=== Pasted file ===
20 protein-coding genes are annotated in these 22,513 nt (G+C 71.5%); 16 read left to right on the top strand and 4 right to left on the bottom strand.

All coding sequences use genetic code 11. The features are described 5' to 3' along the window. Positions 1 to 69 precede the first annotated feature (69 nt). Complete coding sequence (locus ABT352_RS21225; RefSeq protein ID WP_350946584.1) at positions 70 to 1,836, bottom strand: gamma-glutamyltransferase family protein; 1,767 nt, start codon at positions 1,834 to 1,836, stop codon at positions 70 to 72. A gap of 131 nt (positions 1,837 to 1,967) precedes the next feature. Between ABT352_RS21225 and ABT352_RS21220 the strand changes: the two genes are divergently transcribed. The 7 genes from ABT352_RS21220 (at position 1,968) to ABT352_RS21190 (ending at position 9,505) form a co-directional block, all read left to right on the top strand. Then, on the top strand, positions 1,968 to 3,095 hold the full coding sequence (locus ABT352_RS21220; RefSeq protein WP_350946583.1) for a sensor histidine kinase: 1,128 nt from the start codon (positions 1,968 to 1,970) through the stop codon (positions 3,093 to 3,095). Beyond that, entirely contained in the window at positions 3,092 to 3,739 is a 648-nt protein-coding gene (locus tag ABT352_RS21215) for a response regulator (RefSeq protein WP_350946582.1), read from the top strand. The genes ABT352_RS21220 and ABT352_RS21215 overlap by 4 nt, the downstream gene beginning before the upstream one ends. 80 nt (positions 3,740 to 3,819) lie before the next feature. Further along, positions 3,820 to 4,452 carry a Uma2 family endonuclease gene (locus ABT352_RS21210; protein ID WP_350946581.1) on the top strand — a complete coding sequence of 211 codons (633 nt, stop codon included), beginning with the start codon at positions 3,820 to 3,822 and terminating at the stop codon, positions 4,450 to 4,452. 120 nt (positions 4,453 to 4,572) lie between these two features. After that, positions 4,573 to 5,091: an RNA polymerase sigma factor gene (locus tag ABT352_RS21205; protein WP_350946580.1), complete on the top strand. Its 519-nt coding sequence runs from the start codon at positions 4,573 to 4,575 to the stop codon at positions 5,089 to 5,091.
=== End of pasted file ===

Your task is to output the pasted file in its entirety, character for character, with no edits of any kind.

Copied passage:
20 protein-coding genes are annotated in these 22,513 nt (G+C 71.5%); 16 read left to right on the top strand and 4 right to left on the bottom strand.

All coding sequences use genetic code 11. The features are described 5' to 3' along the window. Positions 1 to 69 precede the first annotated feature (69 nt). Complete coding sequence (locus ABT352_RS21225; RefSeq protein ID WP_350946584.1) at positions 70 to 1,836, bottom strand: gamma-glutamyltransferase family protein; 1,767 nt, start codon at positions 1,834 to 1,836, stop codon at positions 70 to 72. A gap of 131 nt (positions 1,837 to 1,967) precedes the next feature. Between ABT352_RS21225 and ABT352_RS21220 the strand changes: the two genes are divergently transcribed. The 7 genes from ABT352_RS21220 (at position 1,968) to ABT352_RS21190 (ending at position 9,505) form a co-directional block, all read left to right on the top strand. Then, on the top strand, positions 1,968 to 3,095 hold the full coding sequence (locus ABT352_RS21220; RefSeq protein WP_350946583.1) for a sensor histidine kinase: 1,128 nt from the start codon (positions 1,968 to 1,970) through the stop codon (positions 3,093 to 3,095). Beyond that, entirely contained in the window at positions 3,092 to 3,739 is a 648-nt protein-coding gene (locus tag ABT352_RS21215) for a response regulator (RefSeq protein WP_350946582.1), read from the top strand. The genes ABT352_RS21220 and ABT352_RS21215 overlap by 4 nt, the downstream gene beginning before the upstream one ends. 80 nt (positions 3,740 to 3,819) lie before the next feature. Further along, positions 3,820 to 4,452 carry a Uma2 family endonuclease gene (locus ABT352_RS21210; protein ID WP_350946581.1) on the top strand — a complete coding sequence of 211 codons (633 nt, stop codon included), beginning with the start codon at positions 3,820 to 3,822 and terminating at the stop codon, positions 4,450 to 4,452. 120 nt (positions 4,453 to 4,572) lie between these two features. After that, positions 4,573 to 5,091: an RNA polymerase sigma factor gene (locus tag ABT352_RS21205; protein WP_350946580.1), complete on the top strand. Its 519-nt coding sequence runs from the start codon at positions 4,573 to 4,575 to the stop codon at positions 5,089 to 5,091.